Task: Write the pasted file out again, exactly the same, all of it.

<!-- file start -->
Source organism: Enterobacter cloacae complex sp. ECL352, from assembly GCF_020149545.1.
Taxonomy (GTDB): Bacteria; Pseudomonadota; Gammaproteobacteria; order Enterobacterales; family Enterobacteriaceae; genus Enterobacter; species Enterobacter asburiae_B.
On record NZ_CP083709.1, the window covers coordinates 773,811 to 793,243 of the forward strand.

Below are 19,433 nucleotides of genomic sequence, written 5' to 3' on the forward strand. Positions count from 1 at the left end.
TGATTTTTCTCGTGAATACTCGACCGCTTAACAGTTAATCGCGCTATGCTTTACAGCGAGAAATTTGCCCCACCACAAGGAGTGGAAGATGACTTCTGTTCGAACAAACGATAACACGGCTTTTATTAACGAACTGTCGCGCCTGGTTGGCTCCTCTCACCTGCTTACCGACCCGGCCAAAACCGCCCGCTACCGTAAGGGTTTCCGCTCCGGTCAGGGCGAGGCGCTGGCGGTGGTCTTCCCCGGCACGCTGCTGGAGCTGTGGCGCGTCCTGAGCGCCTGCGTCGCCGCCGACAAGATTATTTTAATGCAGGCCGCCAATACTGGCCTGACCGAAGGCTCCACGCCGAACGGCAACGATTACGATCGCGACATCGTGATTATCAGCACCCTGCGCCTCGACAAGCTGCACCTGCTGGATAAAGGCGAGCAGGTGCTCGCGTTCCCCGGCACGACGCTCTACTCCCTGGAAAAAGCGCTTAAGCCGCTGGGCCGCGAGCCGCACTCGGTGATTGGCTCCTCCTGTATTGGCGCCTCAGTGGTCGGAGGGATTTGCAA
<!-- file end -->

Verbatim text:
Source organism: Enterobacter cloacae complex sp. ECL352, from assembly GCF_020149545.1.
Taxonomy (GTDB): Bacteria; Pseudomonadota; Gammaproteobacteria; order Enterobacterales; family Enterobacteriaceae; genus Enterobacter; species Enterobacter asburiae_B.
On record NZ_CP083709.1, the window covers coordinates 773,811 to 793,243 of the forward strand.

Below are 19,433 nucleotides of genomic sequence, written 5' to 3' on the forward strand. Positions count from 1 at the left end.
TGATTTTTCTCGTGAATACTCGACCGCTTAACAGTTAATCGCGCTATGCTTTACAGCGAGAAATTTGCCCCACCACAAGGAGTGGAAGATGACTTCTGTTCGAACAAACGATAACACGGCTTTTATTAACGAACTGTCGCGCCTGGTTGGCTCCTCTCACCTGCTTACCGACCCGGCCAAAACCGCCCGCTACCGTAAGGGTTTCCGCTCCGGTCAGGGCGAGGCGCTGGCGGTGGTCTTCCCCGGCACGCTGCTGGAGCTGTGGCGCGTCCTGAGCGCCTGCGTCGCCGCCGACAAGATTATTTTAATGCAGGCCGCCAATACTGGCCTGACCGAAGGCTCCACGCCGAACGGCAACGATTACGATCGCGACATCGTGATTATCAGCACCCTGCGCCTCGACAAGCTGCACCTGCTGGATAAAGGCGAGCAGGTGCTCGCGTTCCCCGGCACGACGCTCTACTCCCTGGAAAAAGCGCTTAAGCCGCTGGGCCGCGAGCCGCACTCGGTGATTGGCTCCTCCTGTATTGGCGCCTCAGTGGTCGGAGGGATTTGCAA